Harry Bicket on his unexpected journey to becoming the Artistic Director of The English Concert
The English Concert (TEC) has reached the ripe old age of 45 and we are marking the anniversary of Trevor Pinnock founding the orchestra with a return to the Southbank on Thursday. As Artistic Director, it has been thrilling seeing how TEC has developed over the last decade, with a completely new set of principal players, many of whom are featured as soloists on our latest disc of Baroque concertos on Signum. But my history with the orchestra stretches back to Trevor Pinnock’s day.
My first experience of working with TEC was in 1983, at the start of my career, and it was a life-changing moment. I was an organist at Westminster Abbey fulfilling regular duties for services, state occasions and royal weddings. I was visiting my parents when the manager of The English Concert phoned up to ask whether I could join them as harpsichordist for a performance of Handel’s Solomon at the Proms. I tried to explain that I had never performed on the harpsichord before but the manager was undeterred – they were desperate. I knew figured bass, so at least I could muddle through, even if I didn’t know my way around the harpsichord beyond that. I remember Trevor Pinnock coming up to me at one of the first rehearsals to congratulate me and to give me a tip that I could spread chords downwards in Baroque music as well as upwards. I had to learn most importantly that my playing had to breathe and match the gesture of the strings’ bows.
Before that point Baroque music had never really excited me – as a pianist at the RCM I had been stuck into Liszt and Rachmanninov. But the week of rehearsals for this Handel oratorio opened my ears to the expressive qualities of this repertoire, and the level of finesse and passion with which it can be played on period instruments. The soloists were sensational too - Felicity Palmer, Marie McLaughlin, Anthony Rolfe Johnson, Roberta Alexander and Stephen Roberts.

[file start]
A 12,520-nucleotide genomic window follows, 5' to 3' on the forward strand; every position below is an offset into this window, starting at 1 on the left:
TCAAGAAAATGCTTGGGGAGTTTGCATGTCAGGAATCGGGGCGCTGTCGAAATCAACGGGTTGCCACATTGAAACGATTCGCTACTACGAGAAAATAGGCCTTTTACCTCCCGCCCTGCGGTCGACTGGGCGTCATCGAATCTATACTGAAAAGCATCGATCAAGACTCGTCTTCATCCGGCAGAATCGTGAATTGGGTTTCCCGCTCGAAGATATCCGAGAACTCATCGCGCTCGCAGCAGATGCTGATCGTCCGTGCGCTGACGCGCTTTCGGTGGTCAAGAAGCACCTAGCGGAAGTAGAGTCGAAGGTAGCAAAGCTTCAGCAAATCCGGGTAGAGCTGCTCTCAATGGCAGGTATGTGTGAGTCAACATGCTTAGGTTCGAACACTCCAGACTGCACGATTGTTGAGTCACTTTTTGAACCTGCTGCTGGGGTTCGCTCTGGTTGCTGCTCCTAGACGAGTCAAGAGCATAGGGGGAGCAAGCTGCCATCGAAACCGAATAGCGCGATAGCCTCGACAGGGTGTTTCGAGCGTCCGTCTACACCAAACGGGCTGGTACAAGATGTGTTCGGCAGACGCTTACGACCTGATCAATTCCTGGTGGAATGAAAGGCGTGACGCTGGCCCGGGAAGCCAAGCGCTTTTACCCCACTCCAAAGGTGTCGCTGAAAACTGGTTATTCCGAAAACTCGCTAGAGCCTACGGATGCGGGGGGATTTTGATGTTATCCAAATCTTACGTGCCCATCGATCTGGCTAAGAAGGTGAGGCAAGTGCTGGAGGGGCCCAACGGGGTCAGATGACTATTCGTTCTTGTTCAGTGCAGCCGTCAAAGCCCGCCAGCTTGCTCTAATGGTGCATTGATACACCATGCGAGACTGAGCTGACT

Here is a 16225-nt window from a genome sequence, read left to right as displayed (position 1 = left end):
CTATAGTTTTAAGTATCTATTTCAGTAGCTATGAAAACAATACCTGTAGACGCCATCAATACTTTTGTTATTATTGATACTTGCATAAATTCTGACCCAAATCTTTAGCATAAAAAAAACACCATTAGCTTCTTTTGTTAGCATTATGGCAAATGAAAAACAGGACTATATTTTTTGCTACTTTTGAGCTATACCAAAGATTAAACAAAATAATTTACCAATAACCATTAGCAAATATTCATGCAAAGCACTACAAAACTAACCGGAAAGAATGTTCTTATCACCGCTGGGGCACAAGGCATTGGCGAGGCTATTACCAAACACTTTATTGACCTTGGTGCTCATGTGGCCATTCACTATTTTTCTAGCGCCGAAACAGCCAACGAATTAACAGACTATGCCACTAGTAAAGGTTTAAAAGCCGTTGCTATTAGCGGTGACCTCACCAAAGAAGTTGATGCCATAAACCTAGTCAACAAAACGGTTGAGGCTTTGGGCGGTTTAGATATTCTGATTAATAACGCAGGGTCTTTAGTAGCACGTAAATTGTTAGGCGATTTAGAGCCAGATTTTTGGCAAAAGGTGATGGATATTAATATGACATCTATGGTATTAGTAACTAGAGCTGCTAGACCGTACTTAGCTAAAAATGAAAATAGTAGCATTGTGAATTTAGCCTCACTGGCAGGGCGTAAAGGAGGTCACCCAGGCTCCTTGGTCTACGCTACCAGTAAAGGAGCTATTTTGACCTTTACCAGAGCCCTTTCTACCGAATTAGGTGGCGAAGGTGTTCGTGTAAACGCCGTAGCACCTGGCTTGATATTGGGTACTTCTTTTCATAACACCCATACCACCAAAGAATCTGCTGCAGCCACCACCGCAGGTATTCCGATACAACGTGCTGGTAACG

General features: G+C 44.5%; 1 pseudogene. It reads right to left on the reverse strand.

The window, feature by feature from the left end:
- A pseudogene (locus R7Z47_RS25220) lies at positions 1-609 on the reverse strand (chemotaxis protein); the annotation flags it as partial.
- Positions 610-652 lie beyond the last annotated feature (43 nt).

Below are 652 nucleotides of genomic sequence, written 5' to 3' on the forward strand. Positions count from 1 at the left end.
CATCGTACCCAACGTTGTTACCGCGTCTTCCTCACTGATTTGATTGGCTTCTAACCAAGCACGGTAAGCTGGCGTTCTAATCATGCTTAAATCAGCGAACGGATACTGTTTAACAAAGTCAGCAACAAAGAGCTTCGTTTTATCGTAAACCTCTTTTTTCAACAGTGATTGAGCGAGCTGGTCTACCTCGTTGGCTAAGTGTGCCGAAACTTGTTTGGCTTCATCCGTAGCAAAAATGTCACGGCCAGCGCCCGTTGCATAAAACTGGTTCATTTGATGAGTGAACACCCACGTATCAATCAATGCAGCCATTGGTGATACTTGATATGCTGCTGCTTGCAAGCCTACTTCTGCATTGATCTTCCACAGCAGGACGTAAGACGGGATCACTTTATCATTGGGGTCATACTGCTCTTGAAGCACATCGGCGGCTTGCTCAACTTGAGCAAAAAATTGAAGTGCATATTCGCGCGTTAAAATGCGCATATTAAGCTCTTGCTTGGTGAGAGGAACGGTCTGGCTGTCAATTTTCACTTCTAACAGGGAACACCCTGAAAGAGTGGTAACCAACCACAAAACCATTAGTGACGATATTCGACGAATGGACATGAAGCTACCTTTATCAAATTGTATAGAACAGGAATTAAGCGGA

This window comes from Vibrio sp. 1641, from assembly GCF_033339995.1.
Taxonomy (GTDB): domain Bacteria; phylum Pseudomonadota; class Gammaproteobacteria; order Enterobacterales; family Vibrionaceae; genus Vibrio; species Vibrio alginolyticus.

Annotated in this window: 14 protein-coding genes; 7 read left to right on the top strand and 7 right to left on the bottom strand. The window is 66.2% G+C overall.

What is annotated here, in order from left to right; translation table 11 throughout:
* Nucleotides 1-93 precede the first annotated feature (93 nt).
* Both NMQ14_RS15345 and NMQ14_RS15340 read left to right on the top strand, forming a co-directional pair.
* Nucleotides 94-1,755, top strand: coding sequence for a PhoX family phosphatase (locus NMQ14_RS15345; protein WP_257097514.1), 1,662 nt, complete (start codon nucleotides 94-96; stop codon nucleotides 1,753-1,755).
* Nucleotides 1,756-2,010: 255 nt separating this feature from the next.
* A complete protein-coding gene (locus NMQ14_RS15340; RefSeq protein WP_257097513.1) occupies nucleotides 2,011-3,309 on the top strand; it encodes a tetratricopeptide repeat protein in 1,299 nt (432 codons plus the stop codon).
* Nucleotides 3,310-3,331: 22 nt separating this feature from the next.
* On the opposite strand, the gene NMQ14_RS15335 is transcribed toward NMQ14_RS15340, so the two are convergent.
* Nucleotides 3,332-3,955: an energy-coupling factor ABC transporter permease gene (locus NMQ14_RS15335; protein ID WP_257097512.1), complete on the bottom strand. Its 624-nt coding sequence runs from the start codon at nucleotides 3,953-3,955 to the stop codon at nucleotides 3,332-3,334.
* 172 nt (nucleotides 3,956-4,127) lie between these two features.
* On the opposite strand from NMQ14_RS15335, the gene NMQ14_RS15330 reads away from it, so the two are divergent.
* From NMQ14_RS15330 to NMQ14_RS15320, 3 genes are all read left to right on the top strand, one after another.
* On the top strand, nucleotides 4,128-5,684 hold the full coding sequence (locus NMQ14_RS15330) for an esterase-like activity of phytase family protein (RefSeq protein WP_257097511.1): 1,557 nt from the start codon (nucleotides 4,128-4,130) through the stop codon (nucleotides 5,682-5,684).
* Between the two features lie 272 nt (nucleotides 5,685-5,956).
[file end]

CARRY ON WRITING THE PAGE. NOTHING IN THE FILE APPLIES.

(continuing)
After that, I carried on my duties at Westminster for four years – including Prince Andrew’s wedding to Sarah Ferguson – but on the side, I moonlighted for Christopher Hogwood and John Eliot Gardiner. I soon became Chorus Master at English National Opera and at the end of my time there, they wanted to put on a Handel opera – Ariodante. Mark Elder suggested I conduct it. I explained that I had never conducted before – Mark persuaded me that I knew the orchestra and this repertoire well, and that it would probably be a one-off anyway. The performance was a success and I was flooded with requests – Theodora at Glyndebourne with Peter Sellars and Lorraine Hunt Lieberson, Orlando at Covent Garden – and I then spent 10 years in Munich and at the Met conducting a whole range of repertoire.
All this time, I thought at some point that I was going to fall on my face and meet my Waterloo. I had never wanted to be a conductor, but the more I did it, the more I wanted to do it better and I was lucky to learn from the distinguished experts in the opera world around me. My conducting is indebted to directors such as David Alden and Peter Sellars, who took this music out of the academic world, put it on stage, and brought it to life. Now, I approach everything from the text to root out the emotional affect. It’s not enough to sing a pretty aria such as 'Lascia ch’io pianga' without understanding the context and the drama that has gone before: Almirena sings this aria through tears in defiance after she has been assaulted, whereas it is so often sung in self-pity.